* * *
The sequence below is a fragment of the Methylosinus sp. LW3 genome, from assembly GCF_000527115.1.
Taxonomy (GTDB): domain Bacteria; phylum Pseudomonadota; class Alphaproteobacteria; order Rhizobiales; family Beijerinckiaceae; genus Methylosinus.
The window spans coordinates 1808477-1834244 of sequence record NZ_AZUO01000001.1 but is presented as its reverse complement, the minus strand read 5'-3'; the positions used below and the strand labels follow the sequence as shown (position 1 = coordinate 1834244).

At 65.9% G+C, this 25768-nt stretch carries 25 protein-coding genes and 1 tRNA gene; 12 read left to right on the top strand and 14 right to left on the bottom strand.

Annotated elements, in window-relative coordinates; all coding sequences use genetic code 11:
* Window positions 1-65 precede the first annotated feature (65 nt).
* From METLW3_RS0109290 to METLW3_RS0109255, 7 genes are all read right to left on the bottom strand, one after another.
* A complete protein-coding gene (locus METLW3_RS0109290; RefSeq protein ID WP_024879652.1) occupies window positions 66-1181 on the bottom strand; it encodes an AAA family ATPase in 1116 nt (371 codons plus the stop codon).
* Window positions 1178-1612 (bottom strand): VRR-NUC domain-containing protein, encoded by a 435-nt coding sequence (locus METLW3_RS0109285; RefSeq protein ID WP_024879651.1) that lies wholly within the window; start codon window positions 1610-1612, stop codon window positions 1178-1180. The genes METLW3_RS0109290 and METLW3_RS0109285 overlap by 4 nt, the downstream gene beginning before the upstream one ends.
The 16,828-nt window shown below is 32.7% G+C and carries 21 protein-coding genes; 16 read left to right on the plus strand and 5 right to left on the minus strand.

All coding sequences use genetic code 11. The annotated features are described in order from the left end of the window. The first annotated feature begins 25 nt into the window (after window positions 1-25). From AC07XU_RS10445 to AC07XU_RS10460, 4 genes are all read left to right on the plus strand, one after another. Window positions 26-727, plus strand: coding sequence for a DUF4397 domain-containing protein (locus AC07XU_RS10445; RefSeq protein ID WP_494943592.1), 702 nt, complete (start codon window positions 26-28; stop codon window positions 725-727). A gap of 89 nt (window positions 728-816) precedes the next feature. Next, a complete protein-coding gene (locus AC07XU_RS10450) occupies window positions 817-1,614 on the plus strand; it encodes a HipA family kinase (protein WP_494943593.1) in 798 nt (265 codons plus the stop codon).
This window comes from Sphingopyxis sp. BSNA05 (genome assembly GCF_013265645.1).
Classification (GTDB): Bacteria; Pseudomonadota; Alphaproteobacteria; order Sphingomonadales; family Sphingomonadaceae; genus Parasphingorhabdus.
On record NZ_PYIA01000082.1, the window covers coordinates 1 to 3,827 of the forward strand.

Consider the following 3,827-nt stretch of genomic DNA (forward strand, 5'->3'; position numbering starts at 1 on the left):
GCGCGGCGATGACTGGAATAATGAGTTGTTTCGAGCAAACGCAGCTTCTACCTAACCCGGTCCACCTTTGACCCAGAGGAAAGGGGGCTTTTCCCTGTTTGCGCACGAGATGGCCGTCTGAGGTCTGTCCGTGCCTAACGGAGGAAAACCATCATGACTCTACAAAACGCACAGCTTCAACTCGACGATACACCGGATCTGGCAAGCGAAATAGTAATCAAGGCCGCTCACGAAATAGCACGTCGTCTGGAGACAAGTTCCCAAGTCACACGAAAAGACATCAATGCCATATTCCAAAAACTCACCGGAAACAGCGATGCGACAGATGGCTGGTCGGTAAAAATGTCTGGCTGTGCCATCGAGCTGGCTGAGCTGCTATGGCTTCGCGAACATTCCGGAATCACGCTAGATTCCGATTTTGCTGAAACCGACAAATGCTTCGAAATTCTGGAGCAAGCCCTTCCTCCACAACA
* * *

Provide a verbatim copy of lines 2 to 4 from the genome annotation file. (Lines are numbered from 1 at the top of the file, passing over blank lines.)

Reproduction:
Taxonomy (GTDB): domain Bacteria; phylum Pseudomonadota; class Alphaproteobacteria; order Rhizobiales; family Beijerinckiaceae; genus Methylosinus.
The window spans coordinates 1808477-1834244 of sequence record NZ_AZUO01000001.1 but is presented as its reverse complement, the minus strand read 5'-3'; the positions used below and the strand labels follow the sequence as shown (position 1 = coordinate 1834244).

At 65.9% G+C, this 25768-nt stretch carries 25 protein-coding genes and 1 tRNA gene; 12 read left to right on the top strand and 14 right to left on the bottom strand.